The film was loosely based on Street Fighter II and saw Colonel Guile (Van Damme) attempting to take down M Bison (Juliá) with the help of Ryu and Ken.

It was a big box office success, and while much of the film was criticised, Juliá's performance was the subject of a number of award nominations. Sadly, this was the actor's last role, as he died two months before its premiere.

Mortal Kombat

When you introduce an array of brutal and gruesome finishing moves that would make Saw look tame, of course somebody's going to want to make a film out of your game.

Fighting franchise Mortal Kombat was first adapted for film with the 1995 movie of the same name, which starred Christopher Lambert and Robin Shou, and although it received mixed reviews from critics, it was a box office success.

However, a sequel, Mortal Kombat: Annihilation, was a critical and commercial disaster and a planned third film in the franchise was cancelled.

There is more Mortal Kombat movie magic on its way, though, with the reboot, produced by James Wan, set for release in April 2021.

Assassin's Creed

Michael Fassbender at Assassin's Creed screening
Actor Michael Fassbender attends the Assassin's Creed photocall at Villa Magna Hotel on December 7, 2016 in Madrid, Spain. Pablo Cuadra/FilmMagic

First released in 2007, open-world action-adventure stealth game Assassin's Creed follows the battle between the Assassins, who represent freedom and the Templars, who represent order.

The series has produced 12 main games, most recently 2020's Valhalla, and has also led to a spin-off film in the form of 2016's Assassin's Creed.

The movie boasted an all-star cast including Michael Fassbender, Marion Cotillard, Jeremy Irons, Brendan Gleeson and Charlotte Rampling, and while it was set in the same universe as the game, it told an original story which expanded on the series mythology.

Unfortunately, it was negatively reviewed and underperformed at the box office.


The Hitman series began with 2000's Hitman: Codename 47 and was praised for its inventive approach to stealth gameplay. The eight main games follow Agent 47, the eponymous hitman, who works for the fictional International Contract Agency (ICA), with players tasked with eliminating various targets while remaining as stealthy as possible.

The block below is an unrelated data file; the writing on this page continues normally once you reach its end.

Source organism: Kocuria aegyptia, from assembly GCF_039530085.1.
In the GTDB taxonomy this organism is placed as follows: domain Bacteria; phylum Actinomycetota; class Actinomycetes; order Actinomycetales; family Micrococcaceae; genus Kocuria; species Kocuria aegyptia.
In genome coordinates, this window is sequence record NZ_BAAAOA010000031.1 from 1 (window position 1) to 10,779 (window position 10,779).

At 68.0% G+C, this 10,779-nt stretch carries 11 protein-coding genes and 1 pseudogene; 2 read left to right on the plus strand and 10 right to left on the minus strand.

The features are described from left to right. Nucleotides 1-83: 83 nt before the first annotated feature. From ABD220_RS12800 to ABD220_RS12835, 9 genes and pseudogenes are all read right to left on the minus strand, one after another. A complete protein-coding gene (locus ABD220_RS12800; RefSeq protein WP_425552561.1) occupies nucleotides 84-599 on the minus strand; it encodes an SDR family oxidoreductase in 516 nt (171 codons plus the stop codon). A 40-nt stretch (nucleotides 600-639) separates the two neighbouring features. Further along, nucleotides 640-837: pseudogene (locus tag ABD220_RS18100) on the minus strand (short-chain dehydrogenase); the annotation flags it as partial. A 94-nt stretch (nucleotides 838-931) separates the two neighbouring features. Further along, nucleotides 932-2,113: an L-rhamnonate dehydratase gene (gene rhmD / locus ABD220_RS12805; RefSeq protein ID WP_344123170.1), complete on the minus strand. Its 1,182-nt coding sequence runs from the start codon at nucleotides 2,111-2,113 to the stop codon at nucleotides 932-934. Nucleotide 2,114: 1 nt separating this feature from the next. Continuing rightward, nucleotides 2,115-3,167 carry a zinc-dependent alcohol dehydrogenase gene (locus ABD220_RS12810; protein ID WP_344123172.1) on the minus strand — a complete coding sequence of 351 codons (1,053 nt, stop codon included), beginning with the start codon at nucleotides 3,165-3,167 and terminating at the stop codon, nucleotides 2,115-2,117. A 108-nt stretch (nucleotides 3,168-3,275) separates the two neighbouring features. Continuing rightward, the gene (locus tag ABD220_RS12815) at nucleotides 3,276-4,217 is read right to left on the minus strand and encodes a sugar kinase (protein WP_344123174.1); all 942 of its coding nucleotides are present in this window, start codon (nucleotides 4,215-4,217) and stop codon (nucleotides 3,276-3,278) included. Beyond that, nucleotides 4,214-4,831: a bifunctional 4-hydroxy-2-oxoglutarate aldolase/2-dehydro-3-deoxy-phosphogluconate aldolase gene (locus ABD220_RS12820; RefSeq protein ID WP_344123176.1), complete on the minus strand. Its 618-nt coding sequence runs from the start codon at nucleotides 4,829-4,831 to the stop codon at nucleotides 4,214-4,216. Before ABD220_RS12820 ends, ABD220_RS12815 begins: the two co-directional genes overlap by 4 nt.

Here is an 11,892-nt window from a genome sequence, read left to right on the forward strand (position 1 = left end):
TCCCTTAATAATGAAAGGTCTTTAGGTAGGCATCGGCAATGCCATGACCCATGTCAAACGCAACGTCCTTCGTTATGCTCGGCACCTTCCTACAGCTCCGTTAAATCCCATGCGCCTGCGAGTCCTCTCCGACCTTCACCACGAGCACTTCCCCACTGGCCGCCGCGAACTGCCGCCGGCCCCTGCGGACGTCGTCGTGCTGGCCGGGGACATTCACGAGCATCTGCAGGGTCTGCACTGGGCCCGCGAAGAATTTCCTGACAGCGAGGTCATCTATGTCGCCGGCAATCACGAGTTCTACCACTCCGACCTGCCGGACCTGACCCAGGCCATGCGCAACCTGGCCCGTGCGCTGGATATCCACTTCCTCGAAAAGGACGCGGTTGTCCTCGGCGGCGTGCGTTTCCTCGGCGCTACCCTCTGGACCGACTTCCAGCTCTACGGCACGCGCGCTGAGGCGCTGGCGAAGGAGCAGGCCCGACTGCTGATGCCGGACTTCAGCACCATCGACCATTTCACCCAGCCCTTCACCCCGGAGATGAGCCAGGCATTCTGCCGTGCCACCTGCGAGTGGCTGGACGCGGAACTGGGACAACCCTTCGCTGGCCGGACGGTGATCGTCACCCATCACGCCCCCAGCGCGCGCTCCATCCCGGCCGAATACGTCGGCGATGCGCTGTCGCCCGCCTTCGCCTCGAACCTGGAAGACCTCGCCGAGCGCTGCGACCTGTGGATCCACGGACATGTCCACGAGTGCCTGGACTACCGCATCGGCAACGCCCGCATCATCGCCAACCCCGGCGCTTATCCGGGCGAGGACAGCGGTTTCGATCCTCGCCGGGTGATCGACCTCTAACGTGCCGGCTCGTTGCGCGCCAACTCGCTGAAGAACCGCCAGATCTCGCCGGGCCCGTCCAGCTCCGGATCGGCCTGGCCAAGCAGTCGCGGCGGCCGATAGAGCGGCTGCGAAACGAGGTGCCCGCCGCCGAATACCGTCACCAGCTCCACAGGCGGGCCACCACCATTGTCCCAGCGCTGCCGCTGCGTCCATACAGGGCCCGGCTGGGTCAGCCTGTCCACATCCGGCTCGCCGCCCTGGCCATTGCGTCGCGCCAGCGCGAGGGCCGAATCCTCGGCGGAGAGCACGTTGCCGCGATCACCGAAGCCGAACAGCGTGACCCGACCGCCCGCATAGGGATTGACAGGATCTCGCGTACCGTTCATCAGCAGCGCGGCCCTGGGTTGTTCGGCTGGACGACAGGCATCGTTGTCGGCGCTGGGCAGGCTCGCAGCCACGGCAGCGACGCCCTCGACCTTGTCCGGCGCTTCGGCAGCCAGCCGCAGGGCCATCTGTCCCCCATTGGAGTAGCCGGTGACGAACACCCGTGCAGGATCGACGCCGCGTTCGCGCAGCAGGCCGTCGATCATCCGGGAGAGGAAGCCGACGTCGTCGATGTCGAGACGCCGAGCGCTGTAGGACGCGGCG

Seven years on, Hitman was brought to the big screen with Timothy Olyphant playing Agent 47 and starring alongside Olga Kurylenko and Dougray Scott.

While it performed well at the box office, it was negatively reviewed and a planned sequel was cancelled during production.

A 2015 reboot, Hitman: Agent 47, saw Rupert Friend take over the lead role - Paul Walker had been attached to the role but died before the film made it to production - and Zachary Quinto join the cast. However, you guessed it, the movie was panned.


Pokémon began as a pair of Gameboy video games and went on to become the highest grossing media franchise of all time, encompassing video games, a card game, an anime television series, merchandise galore and even a theme park.

Then comes the films - there have been 23 animated Pokémon films, starting with Pokémon: The First Movie - Mewtwo Strikes Back.

Its first live-action film came in the form of 2018's Detective Pikachu, which featured Ryan Reynolds as the voice of the iconic Pokémon who is also, apparently, a world-class detective.

The film, which featured cameos from beloved Pokémon and also starred Justice Smith, Kathryn Newton, Ken Watanabe and Bill Nighy, was a box office success and received positive reviews, and a sequel is already in the works.

Prince of Persia

The Prince of Persia series - based on various incarnations of the eponymous Prince from ancient and medieval Iran - has been rebooted twice and even inspired the Assassin's Creed franchise.

In 2010, it was brought to the big screen in Prince of Persia: The Sands of Time, starring Jake Gyllenhaal, Sir Ben Kingsley and Gemma Arterton.

While there were hopes that Prince of Persia could be the next Pirates of the Caribbean for producer Jerry Bruckheimer, the movie only received mixed reviews, although was a success at the box office.

Prince of Persia also received criticism for its 'white-washed' cast, and Gyllenhaal admitted that he regretted the role.

"I think I learned a lot from that movie in that I spend a lot of time trying to be very thoughtful about the roles that I pick and why I'm picking them," he told Yahoo Entertainment in 2019. "And you're bound to slip up and be like, 'That wasn't right for me,' or 'That didn't fit perfectly.' There have been a number of roles like that. And then a number of roles that do."

Ratchet & Clank

The Ratchet & Clank series follows feline humanoid and mechanic Ratchet and sentient robot Clank as they save the universe from evil forces, and the buddy cop formula mixed with over-the-top weapons was brought to the big screen 2016's computer-animated flop of the same name.

While big names contributed to the voice cast, including John Goodman, Sylvester Stallone, Paul Giamatti, Bella Thorne and Rosario Dawson, Ratchet & Clank was both a critical and commercial failure, and earned just $14 million worldwide on a $20 million budget.

Still, the video game franchise is going strong, with Rift Apart set for release in June 2021.